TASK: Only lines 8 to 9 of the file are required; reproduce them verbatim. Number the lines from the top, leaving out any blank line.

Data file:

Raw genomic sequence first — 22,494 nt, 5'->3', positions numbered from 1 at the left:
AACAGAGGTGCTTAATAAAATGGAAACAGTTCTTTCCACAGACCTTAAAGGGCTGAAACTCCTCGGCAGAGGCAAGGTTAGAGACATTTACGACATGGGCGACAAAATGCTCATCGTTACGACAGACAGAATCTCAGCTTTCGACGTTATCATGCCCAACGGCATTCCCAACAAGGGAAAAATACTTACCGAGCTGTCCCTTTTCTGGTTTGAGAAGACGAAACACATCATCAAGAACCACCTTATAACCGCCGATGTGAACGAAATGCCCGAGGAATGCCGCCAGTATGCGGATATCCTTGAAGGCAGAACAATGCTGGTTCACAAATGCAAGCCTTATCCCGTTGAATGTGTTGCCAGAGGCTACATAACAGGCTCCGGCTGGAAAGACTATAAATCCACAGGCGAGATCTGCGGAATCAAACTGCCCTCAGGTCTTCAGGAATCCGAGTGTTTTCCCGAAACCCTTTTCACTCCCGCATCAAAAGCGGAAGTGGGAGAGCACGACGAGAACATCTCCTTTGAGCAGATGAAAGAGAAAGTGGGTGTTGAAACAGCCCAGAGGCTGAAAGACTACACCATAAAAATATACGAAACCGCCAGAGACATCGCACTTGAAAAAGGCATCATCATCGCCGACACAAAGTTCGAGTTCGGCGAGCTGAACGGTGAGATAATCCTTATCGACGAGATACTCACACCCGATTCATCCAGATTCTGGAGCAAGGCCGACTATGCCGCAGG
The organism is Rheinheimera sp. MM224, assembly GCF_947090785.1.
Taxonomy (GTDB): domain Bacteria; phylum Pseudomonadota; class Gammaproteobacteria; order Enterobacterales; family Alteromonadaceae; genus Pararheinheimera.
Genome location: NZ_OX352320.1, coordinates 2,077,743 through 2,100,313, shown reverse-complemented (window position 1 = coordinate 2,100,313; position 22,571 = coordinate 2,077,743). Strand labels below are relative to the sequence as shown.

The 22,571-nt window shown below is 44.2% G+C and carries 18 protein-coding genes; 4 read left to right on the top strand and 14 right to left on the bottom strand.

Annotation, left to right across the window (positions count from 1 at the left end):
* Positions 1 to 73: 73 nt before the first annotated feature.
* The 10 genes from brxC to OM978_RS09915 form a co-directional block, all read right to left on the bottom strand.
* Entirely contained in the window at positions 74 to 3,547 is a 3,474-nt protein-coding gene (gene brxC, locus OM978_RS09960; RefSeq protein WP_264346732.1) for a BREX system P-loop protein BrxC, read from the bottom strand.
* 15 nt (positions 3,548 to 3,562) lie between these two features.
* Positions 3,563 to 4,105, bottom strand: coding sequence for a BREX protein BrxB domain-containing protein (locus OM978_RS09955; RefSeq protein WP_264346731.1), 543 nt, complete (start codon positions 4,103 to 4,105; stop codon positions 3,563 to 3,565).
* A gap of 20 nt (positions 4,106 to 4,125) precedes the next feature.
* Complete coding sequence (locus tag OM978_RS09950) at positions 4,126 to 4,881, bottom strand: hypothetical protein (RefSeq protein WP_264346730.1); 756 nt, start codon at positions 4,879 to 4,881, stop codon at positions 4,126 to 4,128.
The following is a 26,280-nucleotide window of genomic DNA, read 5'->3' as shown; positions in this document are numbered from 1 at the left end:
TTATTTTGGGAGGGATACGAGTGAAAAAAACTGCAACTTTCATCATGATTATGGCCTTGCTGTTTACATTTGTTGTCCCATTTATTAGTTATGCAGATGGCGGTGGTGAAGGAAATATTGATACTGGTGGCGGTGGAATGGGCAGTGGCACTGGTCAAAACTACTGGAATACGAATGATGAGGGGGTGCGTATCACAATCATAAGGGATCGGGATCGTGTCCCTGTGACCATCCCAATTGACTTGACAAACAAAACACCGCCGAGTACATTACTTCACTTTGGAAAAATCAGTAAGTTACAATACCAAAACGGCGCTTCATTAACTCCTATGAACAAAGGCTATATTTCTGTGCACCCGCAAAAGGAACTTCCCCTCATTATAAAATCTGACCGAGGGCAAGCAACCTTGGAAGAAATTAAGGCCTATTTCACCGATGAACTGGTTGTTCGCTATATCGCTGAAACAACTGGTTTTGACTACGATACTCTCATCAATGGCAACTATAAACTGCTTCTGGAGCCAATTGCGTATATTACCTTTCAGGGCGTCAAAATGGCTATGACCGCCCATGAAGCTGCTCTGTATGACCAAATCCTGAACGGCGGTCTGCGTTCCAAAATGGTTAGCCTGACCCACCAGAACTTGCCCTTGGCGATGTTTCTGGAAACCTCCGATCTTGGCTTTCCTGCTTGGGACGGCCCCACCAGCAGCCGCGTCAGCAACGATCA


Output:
* Positions 1 to 73: 73 nt before the first annotated feature.
* The 10 genes from brxC to OM978_RS09915 form a co-directional block, all read right to left on the bottom strand.